There is a certain variety of anti-cold calling charlatan that hedges their statements when they disparage cold calling. They’ll say that it is dead, that only a fool or a dinosaur would interrupt their dream client, and that no one answers the phone, that the medium no longer works (I know, this in the face of results that prove that they couldn’t be any more incorrect). But after making these statements, they say, “But of course, the phone still works sometimes, and you should make it part of your strategy.” (I would rather they have the courage of their convictions and skin in the game by boldly proclaiming that businesses remove all phones from the sales force, allowing only LinkedIn and email for sales-related communications).
The idea that one medium replaces another is to misunderstand communication mediums and evolution. Evolution works by transcending and including what came before, by adding some new novelty. But because the ethos in Silicon Valley is disruption, ideas here in the United States are framed as “destroying what came before to create something new,” i.e. “what is old must die.”
Truth be told, things are mostly the same.
People have been trading since they figured out how to have something worth trading. This was done in face-to-face exchanges, a choice that we still tend to prefer when something is important. As we developed the ability generate in excess of some commodity, markets and bazaars appeared, places where people could go to buy, sell, and trade. Some of these markets traveled from place to place, trading all along the way.
Move forward in time, you add technology to buying and selling. You add newspapers, magazines, catalogues, and stores and shops. Markets and bazaars didn’t go away, they just found a permanent location. The ability to share what you have or what you need was printed so as to extend your reach. Still much was done face to face, even though catalogues allowed people to have goods shipped to their homes or businesses.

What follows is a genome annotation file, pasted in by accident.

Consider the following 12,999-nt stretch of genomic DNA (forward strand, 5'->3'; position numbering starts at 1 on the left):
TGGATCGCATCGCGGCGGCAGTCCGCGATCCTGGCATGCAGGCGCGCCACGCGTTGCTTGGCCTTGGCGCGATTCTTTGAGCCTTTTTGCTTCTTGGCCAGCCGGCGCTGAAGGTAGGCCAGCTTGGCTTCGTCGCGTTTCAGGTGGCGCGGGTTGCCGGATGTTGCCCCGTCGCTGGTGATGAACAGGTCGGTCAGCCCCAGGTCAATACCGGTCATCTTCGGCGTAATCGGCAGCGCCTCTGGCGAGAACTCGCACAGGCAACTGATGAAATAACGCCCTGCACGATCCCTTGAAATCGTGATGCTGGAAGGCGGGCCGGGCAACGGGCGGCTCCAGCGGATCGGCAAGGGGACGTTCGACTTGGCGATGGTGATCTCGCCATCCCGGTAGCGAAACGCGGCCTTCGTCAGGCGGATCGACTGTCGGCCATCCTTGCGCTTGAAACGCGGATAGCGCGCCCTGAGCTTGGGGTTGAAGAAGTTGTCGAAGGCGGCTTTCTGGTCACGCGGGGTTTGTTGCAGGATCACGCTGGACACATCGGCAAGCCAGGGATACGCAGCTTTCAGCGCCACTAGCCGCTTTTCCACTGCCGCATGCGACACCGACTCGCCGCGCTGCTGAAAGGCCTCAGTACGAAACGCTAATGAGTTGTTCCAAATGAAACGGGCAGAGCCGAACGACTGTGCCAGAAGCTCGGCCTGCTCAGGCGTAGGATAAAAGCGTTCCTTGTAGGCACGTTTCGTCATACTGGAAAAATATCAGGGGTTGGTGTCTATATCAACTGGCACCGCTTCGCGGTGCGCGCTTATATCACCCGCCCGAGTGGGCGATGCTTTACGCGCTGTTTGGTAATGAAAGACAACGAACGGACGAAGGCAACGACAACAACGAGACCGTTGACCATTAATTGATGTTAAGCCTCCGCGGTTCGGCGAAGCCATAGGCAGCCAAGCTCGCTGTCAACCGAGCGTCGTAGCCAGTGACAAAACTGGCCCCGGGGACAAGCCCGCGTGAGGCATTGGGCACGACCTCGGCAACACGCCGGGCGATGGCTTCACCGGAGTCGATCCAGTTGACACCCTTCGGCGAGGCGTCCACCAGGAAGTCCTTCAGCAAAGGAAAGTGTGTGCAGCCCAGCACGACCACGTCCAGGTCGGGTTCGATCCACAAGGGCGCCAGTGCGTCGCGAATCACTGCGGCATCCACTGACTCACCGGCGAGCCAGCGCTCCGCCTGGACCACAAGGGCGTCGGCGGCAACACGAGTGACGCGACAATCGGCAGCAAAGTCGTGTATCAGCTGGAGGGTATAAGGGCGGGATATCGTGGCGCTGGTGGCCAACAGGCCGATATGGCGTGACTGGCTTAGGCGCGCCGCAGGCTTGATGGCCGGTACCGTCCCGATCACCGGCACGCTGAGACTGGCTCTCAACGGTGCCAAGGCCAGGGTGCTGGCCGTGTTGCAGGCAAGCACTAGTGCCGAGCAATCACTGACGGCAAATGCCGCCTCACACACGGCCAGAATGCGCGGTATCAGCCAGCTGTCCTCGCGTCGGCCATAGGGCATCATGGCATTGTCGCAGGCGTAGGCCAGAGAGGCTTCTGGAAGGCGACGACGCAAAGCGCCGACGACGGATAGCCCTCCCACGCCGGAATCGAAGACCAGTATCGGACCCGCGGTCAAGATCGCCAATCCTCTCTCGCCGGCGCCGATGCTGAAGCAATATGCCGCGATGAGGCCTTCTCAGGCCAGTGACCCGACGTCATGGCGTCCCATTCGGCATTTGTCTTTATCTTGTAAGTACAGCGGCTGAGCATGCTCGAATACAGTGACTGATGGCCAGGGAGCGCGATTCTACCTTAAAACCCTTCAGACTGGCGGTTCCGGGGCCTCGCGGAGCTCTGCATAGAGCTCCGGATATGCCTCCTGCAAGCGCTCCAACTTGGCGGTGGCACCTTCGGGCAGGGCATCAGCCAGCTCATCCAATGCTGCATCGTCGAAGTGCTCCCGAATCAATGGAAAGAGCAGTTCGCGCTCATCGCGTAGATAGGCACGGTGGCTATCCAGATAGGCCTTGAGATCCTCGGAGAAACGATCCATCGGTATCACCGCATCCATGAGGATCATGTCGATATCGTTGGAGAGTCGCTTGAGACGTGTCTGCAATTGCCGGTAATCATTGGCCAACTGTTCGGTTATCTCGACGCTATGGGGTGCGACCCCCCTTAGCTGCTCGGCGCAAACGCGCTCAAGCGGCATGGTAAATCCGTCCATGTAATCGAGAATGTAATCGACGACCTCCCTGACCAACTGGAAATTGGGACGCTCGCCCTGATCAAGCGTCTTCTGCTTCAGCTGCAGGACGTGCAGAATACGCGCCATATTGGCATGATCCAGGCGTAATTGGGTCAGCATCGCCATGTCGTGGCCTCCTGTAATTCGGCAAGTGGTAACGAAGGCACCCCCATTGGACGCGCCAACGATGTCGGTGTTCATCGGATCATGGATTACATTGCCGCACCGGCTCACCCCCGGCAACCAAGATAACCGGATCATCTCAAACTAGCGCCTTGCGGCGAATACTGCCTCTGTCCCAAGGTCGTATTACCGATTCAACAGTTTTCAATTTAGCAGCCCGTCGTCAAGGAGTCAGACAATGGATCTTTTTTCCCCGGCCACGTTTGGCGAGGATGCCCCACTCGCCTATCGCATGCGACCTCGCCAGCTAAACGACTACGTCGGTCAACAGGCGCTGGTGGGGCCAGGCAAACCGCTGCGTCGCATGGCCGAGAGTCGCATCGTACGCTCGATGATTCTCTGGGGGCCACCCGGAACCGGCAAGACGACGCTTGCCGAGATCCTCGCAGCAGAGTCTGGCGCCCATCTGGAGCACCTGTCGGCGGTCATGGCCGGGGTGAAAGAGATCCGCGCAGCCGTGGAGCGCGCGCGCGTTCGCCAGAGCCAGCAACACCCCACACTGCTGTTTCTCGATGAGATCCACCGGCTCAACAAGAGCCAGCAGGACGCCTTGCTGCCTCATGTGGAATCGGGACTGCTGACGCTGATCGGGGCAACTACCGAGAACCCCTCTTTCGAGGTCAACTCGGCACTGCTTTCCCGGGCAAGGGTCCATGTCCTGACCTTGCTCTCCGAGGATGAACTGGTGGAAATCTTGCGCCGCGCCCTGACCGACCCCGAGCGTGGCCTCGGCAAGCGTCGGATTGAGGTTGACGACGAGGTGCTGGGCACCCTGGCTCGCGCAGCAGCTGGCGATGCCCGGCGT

Move forward to the telephone. With this invention, the barrier of space was eliminated. I can speak to you as if I am standing in the room with you, even if we are on opposite sides of the planet. It allows something close to face to face when that is difficult or expensive. It allowed people in commerce to do some of the work across long distances.
Add television, which has shifted form and now appears on more and different size screens, but where advertisements still live. Add Radio, which now appears on more devices but is every bit as ubiquitous, even if what is broadcast has been democratized, with power shifting away from corporations.
The internet is a marketplace. It’s also television, radio, movies, books, grocery store, homeware stores, sporting goods. It’s news, opinions, and art. It’s an evolution of what has already existed in a form that transcends and includes what came before but doesn’t replace them. We added all of the things, impossible as it might seem, to the one device we treasure above all else . . . the phone.
None of the ways we communicate have changed. The Pony Express turned into mail, turned into email. Amazon.com is the Montgomery Ward Catalog of 1895. You still need attention, regardless of where you go to get it. If you want to know what the phone is going to look like in the future, my guess is that face to face, the oldest of all the ways we buy and sell, will cause the phone to mean video and audio instead of just audio. In fact, I believe this is already true.
Look back over the list of mediums and notice they are all still in existence. Then decide of all the mediums, which ones is still dominant for your business communications.
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